The present invention aims to dissolve the above described shortcomings in prior arts and according to the invention, the pouring type compound material of metal and resin utilized in transcribing the master model is substituted by a compound formed from agar binder utilized to be transcribed into an inverted model, and a novel jig is prepared for heating and forming to form a sintered metal mould by sintering the inverted model. By utilizing the compound formed by agar binder as the transcribing material, it is possible to hot form the inverted model at a relatively low pressure. Thus, the master model is not damaged and a master model having a complicated shape can be faithfully deplicated because of fluidity. Since the binder removing step can be omitted and the formed moulding can be directly placed in a furnace and sintered, the sintered mould can be formed in a short time, and the characteristics thereof as a metal are nearly equal to that of the steel utilized as a metal mould. According to the present invention, it is possible to substantially omit the cutting operation applied on a metal block, and only a finishing process is required. A metallic mould for trial production which is of substantially the same quality as that of a steel mould for production can be formed in a very short time.

According to the present invention, it is required to prepare new jigs and new sintering steps, but it is possible to completely solve the above described problems in prior art mould utilizing pouring type compound material of metal and resin, or the mould of easily machineable metallic material.

The sintered mould for trial production thus formed according to the present invention can be utilized as the mould for production by applying slight correction.

To solve the problems relating to the binder removing step, according to the invention, metal powder is formed under compression with the binder of agar powder. The compression forming utilizing the agar powder as the binder, as disclosed by the inventor of this application in Japanese Patent Publication 7-68566 (U.S. Pat. No. 5,258,155 patented on Nov. 2, 1993) and Japanese Patent Application 6-166847 with respect to the injection moulding of metal or ceramic powder, makes it possible to omit the binder removing step, thereby enabling easily the sintered product having large product of a complicated configuration. Particularly, the powder of the tungsten carbide consists of a very small particle powder in the order of submicrons to obtain high strength. Thus, the percentage of the binder being included increases which causes a long time for the binder removing step or the fat or oil removing step. However, according to the present invention, it is possible to omit the binder removing step by utilizing agar powder as the binder in a very small particle powder in the order of submicrons. The agar powder mainly consists of natural polysaccharides such as agarose and, as clearly shown in the constitutional formula, has a ring construction having an --OH group, --H group, --CH.sub.3 group and --COOH group on carbon atom, and --O-- connection forms a polymer condition. Thus, by heating at low temperature (140-280.degree. C.) the condensation reaction is easily effected as is the thermal decomposition. Therefore, by utilizing this function, in the course of the temperature elevating step during sintering, water for dissolving the agar powder evaporates first, and thereafter agarose is decomposed thermally to vaporize gaseous H--O--H, O--C--O and C--O. Particularly, when the powder agar is dissolved in water at a temperature of 90-110.degree. C., the hydrogen ion connection causes between the water molecule (H--O--H) and the (--OH) group of the agarose, and the reversible reaction of sol/gel is caused by the thermal reaction. Namely, the sol-condition having fluidity is obtained by heating, and the gel-condition of a solid state is obtained by cooling. The present invention is made by utilizing this function in a material for making an inverted model from a master model. Thereby problems in making a metal mould utilizing a binder of a plastic wax type in the prior art can be fully be overcome. Further objects and advantages of the present invention will become apparent from the following detailed description relating to preferred embodiments of the invention in conjunction with the attached drawings showing some preferred embodiments of the invention.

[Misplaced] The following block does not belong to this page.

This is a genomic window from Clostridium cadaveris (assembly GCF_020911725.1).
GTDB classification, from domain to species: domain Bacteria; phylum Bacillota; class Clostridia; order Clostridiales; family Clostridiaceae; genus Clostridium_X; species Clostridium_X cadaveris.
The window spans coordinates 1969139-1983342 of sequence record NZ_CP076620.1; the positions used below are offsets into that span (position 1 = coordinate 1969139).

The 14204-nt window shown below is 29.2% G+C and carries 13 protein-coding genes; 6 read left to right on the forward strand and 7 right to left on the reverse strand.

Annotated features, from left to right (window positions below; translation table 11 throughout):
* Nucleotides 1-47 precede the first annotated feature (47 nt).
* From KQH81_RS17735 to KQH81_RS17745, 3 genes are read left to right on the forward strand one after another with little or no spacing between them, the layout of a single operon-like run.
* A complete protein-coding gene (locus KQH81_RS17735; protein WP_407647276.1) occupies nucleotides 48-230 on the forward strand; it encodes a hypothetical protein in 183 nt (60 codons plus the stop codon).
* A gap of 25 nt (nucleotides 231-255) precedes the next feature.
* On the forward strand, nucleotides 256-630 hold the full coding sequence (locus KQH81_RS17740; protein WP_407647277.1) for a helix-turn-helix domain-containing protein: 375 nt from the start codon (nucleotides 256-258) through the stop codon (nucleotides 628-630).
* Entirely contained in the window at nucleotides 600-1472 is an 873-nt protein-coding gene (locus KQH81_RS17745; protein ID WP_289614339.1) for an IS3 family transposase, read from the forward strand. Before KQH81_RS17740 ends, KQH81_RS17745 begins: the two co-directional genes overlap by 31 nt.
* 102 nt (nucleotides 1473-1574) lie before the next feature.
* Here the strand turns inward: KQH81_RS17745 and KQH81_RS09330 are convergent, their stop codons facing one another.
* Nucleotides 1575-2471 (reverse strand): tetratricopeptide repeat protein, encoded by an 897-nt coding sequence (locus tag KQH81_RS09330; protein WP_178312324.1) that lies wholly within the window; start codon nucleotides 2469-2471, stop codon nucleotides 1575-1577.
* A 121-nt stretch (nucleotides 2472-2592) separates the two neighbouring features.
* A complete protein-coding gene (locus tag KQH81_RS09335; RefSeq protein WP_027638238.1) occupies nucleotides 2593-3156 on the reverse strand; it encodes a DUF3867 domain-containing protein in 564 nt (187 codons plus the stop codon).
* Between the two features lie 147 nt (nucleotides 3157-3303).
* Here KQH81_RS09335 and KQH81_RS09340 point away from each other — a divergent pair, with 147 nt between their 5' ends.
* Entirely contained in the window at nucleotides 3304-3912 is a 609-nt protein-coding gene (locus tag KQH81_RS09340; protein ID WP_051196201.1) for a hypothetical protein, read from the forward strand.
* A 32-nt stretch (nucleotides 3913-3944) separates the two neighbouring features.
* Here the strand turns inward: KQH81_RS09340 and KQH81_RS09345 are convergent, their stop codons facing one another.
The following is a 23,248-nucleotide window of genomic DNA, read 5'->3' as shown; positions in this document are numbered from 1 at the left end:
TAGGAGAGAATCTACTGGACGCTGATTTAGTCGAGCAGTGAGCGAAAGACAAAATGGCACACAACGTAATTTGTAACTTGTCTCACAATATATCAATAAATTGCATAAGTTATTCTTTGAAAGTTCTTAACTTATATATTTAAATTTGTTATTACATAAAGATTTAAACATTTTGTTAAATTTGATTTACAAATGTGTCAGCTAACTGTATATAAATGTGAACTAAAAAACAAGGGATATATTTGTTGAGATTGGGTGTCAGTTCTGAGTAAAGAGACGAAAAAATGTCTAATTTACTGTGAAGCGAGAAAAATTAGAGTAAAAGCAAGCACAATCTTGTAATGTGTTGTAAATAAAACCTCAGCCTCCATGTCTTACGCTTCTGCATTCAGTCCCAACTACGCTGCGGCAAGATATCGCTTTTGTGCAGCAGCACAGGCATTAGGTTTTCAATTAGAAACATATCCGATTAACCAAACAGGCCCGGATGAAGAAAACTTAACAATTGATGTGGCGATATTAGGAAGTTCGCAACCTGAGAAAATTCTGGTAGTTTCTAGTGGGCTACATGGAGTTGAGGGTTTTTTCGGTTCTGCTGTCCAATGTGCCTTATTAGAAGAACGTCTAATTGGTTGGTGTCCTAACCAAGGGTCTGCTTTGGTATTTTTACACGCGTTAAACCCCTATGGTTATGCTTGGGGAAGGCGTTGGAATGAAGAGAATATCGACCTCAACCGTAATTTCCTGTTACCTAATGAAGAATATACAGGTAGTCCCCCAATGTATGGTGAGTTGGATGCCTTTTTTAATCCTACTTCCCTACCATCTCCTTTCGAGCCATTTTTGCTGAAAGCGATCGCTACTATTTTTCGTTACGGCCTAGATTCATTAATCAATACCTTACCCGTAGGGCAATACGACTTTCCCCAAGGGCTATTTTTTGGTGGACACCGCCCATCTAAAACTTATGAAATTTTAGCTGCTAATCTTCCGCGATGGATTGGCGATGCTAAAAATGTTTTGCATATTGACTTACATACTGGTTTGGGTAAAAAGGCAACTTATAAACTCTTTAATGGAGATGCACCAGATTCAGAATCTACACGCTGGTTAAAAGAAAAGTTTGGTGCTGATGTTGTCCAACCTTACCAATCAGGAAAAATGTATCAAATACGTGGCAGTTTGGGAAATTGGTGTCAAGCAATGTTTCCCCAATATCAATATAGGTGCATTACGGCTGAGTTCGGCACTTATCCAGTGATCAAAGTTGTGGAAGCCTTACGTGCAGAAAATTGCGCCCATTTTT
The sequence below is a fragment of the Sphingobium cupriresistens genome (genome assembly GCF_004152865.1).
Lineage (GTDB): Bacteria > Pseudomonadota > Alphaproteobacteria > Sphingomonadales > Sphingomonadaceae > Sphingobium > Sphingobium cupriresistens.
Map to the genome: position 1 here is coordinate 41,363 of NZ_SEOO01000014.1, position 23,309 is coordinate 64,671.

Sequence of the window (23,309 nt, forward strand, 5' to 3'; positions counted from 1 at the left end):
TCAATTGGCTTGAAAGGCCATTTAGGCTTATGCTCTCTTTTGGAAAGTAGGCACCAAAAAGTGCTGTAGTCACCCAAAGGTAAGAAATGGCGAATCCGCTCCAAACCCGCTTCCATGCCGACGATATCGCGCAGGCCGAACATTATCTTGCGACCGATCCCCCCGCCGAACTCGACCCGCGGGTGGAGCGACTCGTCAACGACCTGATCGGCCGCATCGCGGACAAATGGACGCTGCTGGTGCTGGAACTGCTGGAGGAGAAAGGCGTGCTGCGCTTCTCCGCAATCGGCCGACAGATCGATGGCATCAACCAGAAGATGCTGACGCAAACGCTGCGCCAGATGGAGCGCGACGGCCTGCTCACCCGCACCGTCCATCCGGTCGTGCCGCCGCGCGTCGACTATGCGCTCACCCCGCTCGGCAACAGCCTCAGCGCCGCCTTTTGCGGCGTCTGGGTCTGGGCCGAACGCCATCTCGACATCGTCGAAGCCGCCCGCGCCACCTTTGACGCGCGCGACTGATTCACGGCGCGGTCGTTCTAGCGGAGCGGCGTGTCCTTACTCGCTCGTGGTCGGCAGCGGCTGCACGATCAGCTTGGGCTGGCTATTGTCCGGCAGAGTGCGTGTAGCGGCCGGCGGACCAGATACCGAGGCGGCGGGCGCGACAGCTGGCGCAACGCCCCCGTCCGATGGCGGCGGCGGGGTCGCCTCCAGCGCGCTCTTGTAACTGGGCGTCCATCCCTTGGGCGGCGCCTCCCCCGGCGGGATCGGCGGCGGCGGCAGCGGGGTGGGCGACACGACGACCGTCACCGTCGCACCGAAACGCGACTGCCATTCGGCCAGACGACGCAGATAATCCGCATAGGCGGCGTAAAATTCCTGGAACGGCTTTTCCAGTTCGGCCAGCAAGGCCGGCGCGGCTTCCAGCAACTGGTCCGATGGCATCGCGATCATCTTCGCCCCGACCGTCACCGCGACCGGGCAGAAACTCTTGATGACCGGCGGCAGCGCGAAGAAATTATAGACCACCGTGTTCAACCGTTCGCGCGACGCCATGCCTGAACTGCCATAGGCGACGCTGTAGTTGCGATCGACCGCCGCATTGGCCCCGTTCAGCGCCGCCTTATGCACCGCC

BRIEF DESCRIPTION OF THE DRAWINGS

FIG. 1 is a schematic view showing a pressure device for compressing a compound according to the invention, and

FIG. 2 is a schematic view showing the pressure device of FIG. 1 in compressing the compound.

BEST MODE FOR EXECUTING THE INVENTION